The PAGMC’s board concludes its “Statement on Internal Affairs” with exactly what it started with – wielding the Law Offices of Geragos & Geragos, as if it were a sabre of some sort. Instead of doing its job of spreading fear, however, the current board’s defense mechanism has only manifested its members’ insecurity:
We welcome the Law Offices of Geragos of Geragos & Geragos with open arms to the committee and are confident with the assistance of this nationally renowned law firm we can continue to promote issues near and dear to the Armenian community.
The extra ‘Geragos’ may be a typo, but it is, certainly, a vivid example of Freudian slip. The board may add as many ‘Geragoses’ as they want, but the quantity, in this instance, is highly unlikely to translate to quality.
In fact, bringing Mark Geragos, a high profile criminal defense attorney, to the PAGMC as legal counsel wasn’t a very wise choice by Melekian and the board he chairs. Ironically, Geragos is in the middle of a developing scandal regarding unfair distribution of funds among insured Genocide victims’ heirs. In a statement issued on May 26, 2014, the AXA Settlement Fund Board, established in France, in August 2007, to oversee the distribution of funds among the beneficiaries in question, accused Mark Geragos and his colleagues of a number of irregularities, based on abundant evidence. Below are two fragments from their detailed statement:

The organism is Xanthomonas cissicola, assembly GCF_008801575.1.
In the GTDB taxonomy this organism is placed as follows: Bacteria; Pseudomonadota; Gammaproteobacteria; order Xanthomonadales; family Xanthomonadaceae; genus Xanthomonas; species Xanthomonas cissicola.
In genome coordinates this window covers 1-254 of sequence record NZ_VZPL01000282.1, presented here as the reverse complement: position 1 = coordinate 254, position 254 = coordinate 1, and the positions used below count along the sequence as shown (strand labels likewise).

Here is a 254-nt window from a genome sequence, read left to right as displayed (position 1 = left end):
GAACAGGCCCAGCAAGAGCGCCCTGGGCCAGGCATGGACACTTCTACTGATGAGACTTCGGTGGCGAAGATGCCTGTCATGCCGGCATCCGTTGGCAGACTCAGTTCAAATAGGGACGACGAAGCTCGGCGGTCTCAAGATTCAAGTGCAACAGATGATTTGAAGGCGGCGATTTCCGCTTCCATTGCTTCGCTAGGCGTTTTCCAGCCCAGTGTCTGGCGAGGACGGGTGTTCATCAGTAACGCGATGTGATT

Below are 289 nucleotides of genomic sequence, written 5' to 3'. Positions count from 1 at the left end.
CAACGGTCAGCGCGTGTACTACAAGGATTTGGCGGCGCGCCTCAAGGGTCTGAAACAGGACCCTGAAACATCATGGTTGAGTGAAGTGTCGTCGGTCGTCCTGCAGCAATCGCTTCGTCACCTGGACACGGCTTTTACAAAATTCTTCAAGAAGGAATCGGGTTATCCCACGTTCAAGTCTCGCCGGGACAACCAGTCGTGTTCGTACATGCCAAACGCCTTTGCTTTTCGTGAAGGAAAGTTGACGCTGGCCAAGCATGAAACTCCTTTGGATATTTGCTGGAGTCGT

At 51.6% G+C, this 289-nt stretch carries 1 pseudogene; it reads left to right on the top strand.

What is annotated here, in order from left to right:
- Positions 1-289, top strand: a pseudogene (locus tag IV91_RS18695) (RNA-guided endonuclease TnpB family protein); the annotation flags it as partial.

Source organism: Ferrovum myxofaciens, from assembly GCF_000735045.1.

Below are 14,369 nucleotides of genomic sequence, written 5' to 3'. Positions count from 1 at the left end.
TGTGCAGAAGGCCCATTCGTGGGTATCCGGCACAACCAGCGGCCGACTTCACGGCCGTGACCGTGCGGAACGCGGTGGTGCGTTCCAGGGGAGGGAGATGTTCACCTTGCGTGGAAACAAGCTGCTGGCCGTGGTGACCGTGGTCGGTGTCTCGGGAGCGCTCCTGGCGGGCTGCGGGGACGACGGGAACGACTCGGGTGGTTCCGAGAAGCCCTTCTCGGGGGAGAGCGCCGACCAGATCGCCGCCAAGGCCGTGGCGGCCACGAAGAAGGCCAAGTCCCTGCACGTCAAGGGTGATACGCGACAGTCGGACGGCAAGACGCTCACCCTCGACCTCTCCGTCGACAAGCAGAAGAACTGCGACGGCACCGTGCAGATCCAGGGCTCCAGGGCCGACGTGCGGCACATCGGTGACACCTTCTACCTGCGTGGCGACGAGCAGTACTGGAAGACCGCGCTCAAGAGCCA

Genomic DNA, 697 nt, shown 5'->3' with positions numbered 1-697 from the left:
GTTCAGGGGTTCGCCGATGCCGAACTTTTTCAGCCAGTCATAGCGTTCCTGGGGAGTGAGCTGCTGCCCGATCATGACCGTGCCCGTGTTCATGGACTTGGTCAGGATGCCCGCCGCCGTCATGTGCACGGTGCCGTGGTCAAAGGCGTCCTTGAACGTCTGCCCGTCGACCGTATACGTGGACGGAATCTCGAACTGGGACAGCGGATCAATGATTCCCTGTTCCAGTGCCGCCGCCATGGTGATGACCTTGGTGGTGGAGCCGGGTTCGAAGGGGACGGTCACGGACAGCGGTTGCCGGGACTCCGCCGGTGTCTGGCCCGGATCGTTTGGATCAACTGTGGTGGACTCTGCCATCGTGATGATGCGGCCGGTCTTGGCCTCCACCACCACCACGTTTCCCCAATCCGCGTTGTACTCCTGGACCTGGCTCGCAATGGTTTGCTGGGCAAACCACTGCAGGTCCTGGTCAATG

Further to the insistence of the Board, Attorney Geragos sent to France a big account book, concerning the AXA case. The examination of this only file revealed several irregularities with regard to clauses mentioned in the agreement of November 2005 (“Settlement Agreement”).
Although it does not come within its remit, the Board observes that the allocation of 3 million US DOLLARS to the non-profit organizations, as well as the balance amount after the payment of the compensations to individuals, was not following the clauses of the agreement dated November 2005, signed with AXA; this one stipulated that the aforementioned associations had to be the ones of the Armenian Community of France. Now, not only the Lawyers did not fully distribute the sum of 3 million US DOLLARS added to the balance amount, but they allocated an important part of this compensation to other countries than France.
How can a person who has been implicated in mishandling the Genocide victims’ funds be on a board that is meant to honor the same victims’ memory?
In another example of poor judgment, Bernard Melekian has tried to solve the board’s problems with lights and glitter instead of facts and figures. The board announced on November 4, 2014 that Retired Federal Court Judge Dikran Tevrizian rejoined the board. The calculated effect is obvious. The addition of a renowned judge and a high-profile criminal defense attorney is expected to add legitimacy and convince the average member of the Armenian community that everything is fine with the board. “Otherwise a reputable federal judge would never get involved with it,” Boghos or Bedros will think.
What they probably don’t know is that, unlike Mark Geragos, Judge Tevrizian is not only aware of the irregularities that have marred the board’s past, but has made a personal contribution to them.